I listened to the whole thing again and sure enough, this guy was not remotely frum at that time he was cultivating this really intense relationship with Hashem.
How can this be?
Because by working from the inside-out, you'll eventually get where you need to go.
Then I recalled my own experience with this.
God as an Indulgent Parent
My mood started lifting.
Then the telephone rang and a friend of mine invited me to go to a party.
I was thrilled -- more that Hashem had answered my unspoken prayer than about the party, although I was excited about the party too. Fortunately, it was a really lame gathering and basically dampened any enthusiasm for New Year's parties in general ever since. (And just for knowing, I've long since stopped celebrating the Julian New Year for years now.)
Rabbi Wallerstein also spoke of fighting his gambling addiction when he hit bottom and stood to lose everything. He begged Hashem to just let him win big one more time, and then he'd never go to a casino again. He even quipped "Poor God!" because as he explained it, "I -- nebbuch -- shlepped the Shechinah into the casino."
But in His Great Mercy and Forbearance, Hashem let Rabbi Wallerstein win enough to cover all his debts.
(And then a month later, he was back in the casino. But Hashem was still with him and orchestrated things so that Rabbi Wallerstein picked up a copy of Kav Hayashar, which said scary things about gambling and scary things in general, and that got Rabbi Wallerstein to break his addiction. Phew! Yishtabach Shemo!)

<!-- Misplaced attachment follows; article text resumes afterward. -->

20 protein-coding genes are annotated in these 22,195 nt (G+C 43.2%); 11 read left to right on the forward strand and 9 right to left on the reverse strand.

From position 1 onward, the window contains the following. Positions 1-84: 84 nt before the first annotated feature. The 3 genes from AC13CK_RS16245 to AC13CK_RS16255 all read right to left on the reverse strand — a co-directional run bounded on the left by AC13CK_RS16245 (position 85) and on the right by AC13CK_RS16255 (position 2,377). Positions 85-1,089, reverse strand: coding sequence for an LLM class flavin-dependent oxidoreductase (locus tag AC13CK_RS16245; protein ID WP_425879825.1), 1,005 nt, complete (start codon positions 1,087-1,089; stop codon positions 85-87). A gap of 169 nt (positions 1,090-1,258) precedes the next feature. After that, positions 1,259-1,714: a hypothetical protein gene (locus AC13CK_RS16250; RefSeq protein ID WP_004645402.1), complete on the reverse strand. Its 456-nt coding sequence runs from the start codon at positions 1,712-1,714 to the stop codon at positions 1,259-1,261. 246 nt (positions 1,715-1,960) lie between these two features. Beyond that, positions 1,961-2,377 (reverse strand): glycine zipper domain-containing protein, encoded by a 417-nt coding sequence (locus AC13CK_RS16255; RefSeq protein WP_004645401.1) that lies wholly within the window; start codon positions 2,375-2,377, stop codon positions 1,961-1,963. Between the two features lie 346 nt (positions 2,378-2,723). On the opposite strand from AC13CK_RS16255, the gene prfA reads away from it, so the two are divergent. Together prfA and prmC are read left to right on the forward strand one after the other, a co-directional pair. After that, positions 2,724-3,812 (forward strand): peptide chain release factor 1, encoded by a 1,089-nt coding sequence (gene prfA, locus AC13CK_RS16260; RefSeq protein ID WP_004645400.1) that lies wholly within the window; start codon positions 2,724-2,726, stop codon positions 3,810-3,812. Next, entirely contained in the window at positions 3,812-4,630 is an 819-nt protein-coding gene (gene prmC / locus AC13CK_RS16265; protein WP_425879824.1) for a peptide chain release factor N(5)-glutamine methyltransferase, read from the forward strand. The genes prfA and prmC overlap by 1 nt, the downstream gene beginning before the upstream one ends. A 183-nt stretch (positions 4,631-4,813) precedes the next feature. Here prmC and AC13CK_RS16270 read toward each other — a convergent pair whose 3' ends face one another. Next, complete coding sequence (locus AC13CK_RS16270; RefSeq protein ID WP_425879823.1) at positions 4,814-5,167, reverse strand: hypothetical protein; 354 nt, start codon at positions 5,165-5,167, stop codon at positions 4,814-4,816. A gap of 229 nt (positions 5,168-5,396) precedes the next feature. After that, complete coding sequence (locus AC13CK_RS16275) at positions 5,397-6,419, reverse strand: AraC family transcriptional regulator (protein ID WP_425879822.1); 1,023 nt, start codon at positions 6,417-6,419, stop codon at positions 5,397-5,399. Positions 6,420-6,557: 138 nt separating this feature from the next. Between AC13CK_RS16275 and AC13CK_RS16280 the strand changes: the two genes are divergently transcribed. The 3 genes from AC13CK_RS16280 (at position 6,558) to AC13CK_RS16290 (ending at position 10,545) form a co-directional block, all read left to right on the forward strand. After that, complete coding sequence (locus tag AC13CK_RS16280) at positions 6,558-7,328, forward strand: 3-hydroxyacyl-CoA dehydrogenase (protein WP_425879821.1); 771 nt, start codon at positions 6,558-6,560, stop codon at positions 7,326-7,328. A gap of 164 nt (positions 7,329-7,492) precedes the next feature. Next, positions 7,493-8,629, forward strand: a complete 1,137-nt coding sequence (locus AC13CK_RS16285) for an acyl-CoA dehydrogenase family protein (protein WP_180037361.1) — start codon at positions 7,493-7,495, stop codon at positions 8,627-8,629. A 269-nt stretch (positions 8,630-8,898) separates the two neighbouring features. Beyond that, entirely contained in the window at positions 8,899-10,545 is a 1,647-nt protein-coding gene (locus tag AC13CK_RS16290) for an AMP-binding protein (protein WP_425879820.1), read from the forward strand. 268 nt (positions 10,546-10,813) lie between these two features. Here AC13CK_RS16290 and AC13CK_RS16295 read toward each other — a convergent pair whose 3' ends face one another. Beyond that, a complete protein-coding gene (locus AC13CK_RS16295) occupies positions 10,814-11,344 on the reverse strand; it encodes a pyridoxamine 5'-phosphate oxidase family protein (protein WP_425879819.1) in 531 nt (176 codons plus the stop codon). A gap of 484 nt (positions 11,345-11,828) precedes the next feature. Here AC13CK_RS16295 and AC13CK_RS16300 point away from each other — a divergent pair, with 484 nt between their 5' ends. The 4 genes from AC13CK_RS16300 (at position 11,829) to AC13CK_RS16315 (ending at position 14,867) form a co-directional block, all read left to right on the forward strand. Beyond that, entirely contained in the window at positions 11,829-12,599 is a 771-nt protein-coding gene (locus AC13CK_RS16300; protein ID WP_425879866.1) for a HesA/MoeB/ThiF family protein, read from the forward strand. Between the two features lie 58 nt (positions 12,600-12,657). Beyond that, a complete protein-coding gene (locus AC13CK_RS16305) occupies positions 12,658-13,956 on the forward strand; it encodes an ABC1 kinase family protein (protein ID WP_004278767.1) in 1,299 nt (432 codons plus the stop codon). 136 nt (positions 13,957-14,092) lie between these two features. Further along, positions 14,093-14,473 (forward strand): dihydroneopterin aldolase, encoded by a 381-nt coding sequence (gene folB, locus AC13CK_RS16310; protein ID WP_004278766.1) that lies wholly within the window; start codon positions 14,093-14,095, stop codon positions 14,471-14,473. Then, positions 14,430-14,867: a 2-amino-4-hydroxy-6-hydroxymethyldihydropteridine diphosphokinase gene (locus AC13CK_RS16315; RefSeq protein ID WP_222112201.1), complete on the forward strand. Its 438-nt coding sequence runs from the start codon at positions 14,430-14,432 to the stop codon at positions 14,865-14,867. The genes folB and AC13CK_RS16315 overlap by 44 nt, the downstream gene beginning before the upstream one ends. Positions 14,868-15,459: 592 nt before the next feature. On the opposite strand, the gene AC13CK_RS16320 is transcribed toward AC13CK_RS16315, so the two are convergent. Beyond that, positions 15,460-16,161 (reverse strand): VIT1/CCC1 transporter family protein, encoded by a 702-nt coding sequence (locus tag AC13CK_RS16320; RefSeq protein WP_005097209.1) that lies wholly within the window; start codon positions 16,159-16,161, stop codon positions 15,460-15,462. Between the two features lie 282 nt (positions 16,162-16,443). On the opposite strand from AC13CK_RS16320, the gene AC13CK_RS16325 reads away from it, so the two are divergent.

So what's the lesson here?
Just Start Connecting
In her book, Turn Around, Rebbetzin Orit Esther Reiter even recommends sitting down with a cup of coffee to start talking to Hashem the way you would with a good friend.
Rav Shalom Arush recommends starting off with 20 minutes of gratitude and thanking, then 20 minutes of confession and saying what you feel bad about, then 20 minutes of requests. (You can also cut this down or play around with the ratios if you find 20/20/20 overwhelming at first.)
However you manage it, I just see that at some point, people get stuck if the relationship isn't there.
I got stuck myself at one point. (Actually, more than just once.)
And that makes sense.
I mean, after all, what's the point of being a frum atheist?
But in addition to frum people, people who are very assimilated need to start developing this relationship with Hashem.
As the surrounding Western cultures become more bizarre and unhealthy, it can be much harder to speak to people who are totally assimilated.
In fact, I remember myself at the beginning of my Torah journey and there were things I just couldn't understand that I both understand and embrace now.
I honestly see it as being in completely different dimension.
So it's important to realize that Hashem loves you and cares about you and wants a relationship with you, regardless of what kind of person you are now and what you've done.
Just the fact that you're reaching out to him in your own words reaps huge changes, whether you immediately perceive them or not.
Turn Around: 180 Degrees in 180 Days by Orit Esther Riter
Daily Dose of Emuna
The Theory of Absolute (one of several times Rabbi Wallerstein tells his story of gambling addiction and exit, his story starts at around 15 minutes)
Torah Perspectives on Addiction (one of several talks Rabbi Wallerstein has given on his prior addiction and lessons learned)
What is the Main Purpose of Your Existence?
Books that Changed My Life: Tehillim (this is the full story of that New Year's Eve and how I even knew about Tehillim in the first place)
(And yes, I also need to take the plunge again and again. That's what we're here for.)